To fully understand the purpose of the scrutinies, it helps to have a little history. The three scrutinies that we celebrate within the Rite of Christian Initiation of Adults are derived, in part, from the fourth century church’s practice of exorcism.
The word “exorcism” sets many of us on edge. Most of us know the “exorcisms” portrayed in Hollywood movies are not what is intended in the celebration of the scrutinies. But what exactly is an exorcism in the context of baptismal preparation?
The mystery of evil
Both the Hollywood exorcism and the baptismal exorcism have to do with evil. In the Hollywood version, evil becomes personified in the form of a demon who often has a name. The possessed person is a helpless slave to the diabolic whims of the demon.
In a baptismal context, the unbaptized person is susceptible to the temptations to evil that surround us every day. The baptized are strengthened by the grace of the sacraments to overcome their temptations. The unbaptized do not yet fully experience that sacramental grace. So the scrutinies, and particularly exorcisms, are employed to strengthen the unbaptized elect on the final leg of their journey to initiation.
[showafter on=”4/3/2014 11:00″]If you would like to learn more about how to celebrate the RCIA scrutinies, view the recording of our online workshop during which Diana Macalintal and Nick Wagner covered the essential do’s and don’ts for an awesome celebration. Click here for more information. [/showafter]
This baptismal understanding of exorcism was first fully expressed in the fourth century. The elect would gather at the cathedral every day of Lent for a minor exorcism. Cyril, the bishop of Jerusalem in the 350’s, explained the meaning of the daily exorcisms to his elect:
Imagine virgin gold alloyed with various foreign substances: copper, tin, iron, lead. What we are after is the gold alone.
Three major exorcisms
John Chrysostom, who was archbishop of Constantinople at roughly the same time, and Theodore who was bishop of Mopsuestia (in Turkey), also about the same time, both referred to these daily exorcisms, but also spoke about three major exorcisms.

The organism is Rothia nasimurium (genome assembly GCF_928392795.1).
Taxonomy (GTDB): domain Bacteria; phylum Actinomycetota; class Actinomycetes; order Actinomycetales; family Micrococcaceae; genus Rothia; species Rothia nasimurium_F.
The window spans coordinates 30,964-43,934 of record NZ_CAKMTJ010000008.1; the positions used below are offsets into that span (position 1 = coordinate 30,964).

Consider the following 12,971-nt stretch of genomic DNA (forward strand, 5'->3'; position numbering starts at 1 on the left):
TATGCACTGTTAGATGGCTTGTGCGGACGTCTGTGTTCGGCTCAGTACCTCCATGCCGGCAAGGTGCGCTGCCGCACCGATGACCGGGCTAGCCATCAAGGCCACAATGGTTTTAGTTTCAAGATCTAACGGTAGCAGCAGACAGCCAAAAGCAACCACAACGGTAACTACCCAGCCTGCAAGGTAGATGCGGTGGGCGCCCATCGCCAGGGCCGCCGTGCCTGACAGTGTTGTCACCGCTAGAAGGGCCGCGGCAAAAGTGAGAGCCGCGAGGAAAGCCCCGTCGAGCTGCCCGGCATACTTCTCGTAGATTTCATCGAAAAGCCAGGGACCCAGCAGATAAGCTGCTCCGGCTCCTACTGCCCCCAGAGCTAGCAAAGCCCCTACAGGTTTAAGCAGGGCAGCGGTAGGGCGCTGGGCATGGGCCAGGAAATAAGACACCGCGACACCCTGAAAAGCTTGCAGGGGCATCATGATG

This is what the major exorcisms of the fourth century looked like:
Candidates stood barefoot on a sackcloth of goat’s hair (the cilicium), with their heads veiled, their outer cloak stripped off, and their arms outstretched. Then the exorcist would approach and speak “in a loud and prolonged voice” denouncing Satan. (Willian Harmless, SJ, Augstine and the Catechumenate, p. 68)
Theodore explained the meaning of this rite by using the example of a court of law. The candidate was the defendant. The devil was the plaintiff. And the exorcist was the defense lawyer.
Chrysostom had a very different explanation. He taught that the job of the exorcist was to prepare “a house for a royal visit” by cleansing the elect with “awesome words” (Harmless, page 69).
In today’s RCIA scrutinies, the penitential stance (barefoot, cloakless, standing on sackcloth) is replaced by the elect bowing their heads or kneeling.
The words and actions of the exorcism itself are no longer addressed to Satan, but to the Trinity.
- The first part of the exorcism is addressed the Father.
- The second part is a silent laying on of hands that is an invocation of the Holy Spirit.
- And the conclusion is addressed to Christ. (See RCIA 154, 168, 175.)
Practical take away
While we are not shooting a Hollywood horror thriller, the prepatory exorcisms of the Rite of Christian Initiation of Adults are nevertheless enacting a cosmic drama.
There is evil in the world, and, as part of the human condition, we are all injured and oppressed by it in some way. The scrutinies are the church’s remedy for the wounds the elect have suffered and a means of their liberation from the evil that ensnares them.
There is great power in the “awesome words” we pray over them, and we should strive to deliver them in an awesome way.
While we cannot ask the elect to stand barefoot on goat hair and we probably don’t want to yell at the devil during Sunday Mass, we can maximize the dramatic elements of the scrutinies in a way that will truly strengthen the elect for their journey toward baptism.
- Ask the elect to kneel (if they can) instead of merely bowing their heads. This is a much more dramatic posture, and it will create a more lasting memory for them of their liberation from darkness.
- Do not ask the assembly to kneel. This is a scrutiny of the elect, not of the assembly. Yes, we all need regular scrutiny, but this is not the time for an examination of conscience for the faithful.
- Ask the presider to rehearse the exorcism prayer and to speak it with as much power as he is able. If possible, ask him to memorize it. If that’s not possible, the presider should at least be very, very familiar with the text.
- Prolong the laying on of hands. The presider should spend significant time with each of the elect. If possible, the sponsors and perhaps one of the catechumenate team members should also lay hands on the elect.
By emphasizing the awesome power of the scrutiny exorcisms, we are being true to the historic roots of our ancestors in faith. And we will provide real and lasting pastoral care for the elect.
[expires off=”February 9, 2013″]Be sure to check out our online workshop on celebrating the scrutinies. It will take place on Feb. 8, 2013. Click here for more information.[/expires][showafter on=”4/3/2014 11:00″]If you missed our online workshop on celebrating the scrutinies, you can still view recording. Click here for more information. [/showafter]
What’s your experience?
What have you done to make the scrutinies a powerful prayer of healing and liberation for the elect? Please share your insights so we can all benefit.
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